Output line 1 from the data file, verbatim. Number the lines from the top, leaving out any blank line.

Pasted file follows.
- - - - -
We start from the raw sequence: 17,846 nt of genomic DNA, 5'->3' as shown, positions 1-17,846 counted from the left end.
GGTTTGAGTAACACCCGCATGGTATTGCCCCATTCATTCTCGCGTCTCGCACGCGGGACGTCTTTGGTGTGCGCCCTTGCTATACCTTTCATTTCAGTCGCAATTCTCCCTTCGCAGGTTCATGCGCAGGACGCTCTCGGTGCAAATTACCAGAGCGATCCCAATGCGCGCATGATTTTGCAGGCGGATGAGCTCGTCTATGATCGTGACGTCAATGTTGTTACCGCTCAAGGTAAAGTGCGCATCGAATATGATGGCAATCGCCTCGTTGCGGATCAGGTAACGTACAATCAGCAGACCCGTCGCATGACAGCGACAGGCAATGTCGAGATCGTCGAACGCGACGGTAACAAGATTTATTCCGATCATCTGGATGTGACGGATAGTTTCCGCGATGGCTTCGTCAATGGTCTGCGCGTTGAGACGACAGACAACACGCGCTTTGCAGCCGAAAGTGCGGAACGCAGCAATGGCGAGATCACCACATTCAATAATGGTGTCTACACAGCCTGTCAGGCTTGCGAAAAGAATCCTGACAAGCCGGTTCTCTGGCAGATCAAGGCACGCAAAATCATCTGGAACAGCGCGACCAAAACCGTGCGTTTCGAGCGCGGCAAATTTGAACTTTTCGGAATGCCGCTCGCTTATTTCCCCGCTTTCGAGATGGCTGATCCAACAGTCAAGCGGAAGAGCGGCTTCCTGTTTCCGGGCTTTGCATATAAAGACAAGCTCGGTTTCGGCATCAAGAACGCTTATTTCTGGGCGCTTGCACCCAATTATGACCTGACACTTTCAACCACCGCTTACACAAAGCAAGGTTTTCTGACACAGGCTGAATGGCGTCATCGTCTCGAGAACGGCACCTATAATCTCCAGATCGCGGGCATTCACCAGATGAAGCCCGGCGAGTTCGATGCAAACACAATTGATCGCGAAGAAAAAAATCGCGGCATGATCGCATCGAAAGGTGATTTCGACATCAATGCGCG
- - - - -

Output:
We start from the raw sequence: 17,846 nt of genomic DNA, 5'->3' as shown, positions 1-17,846 counted from the left end.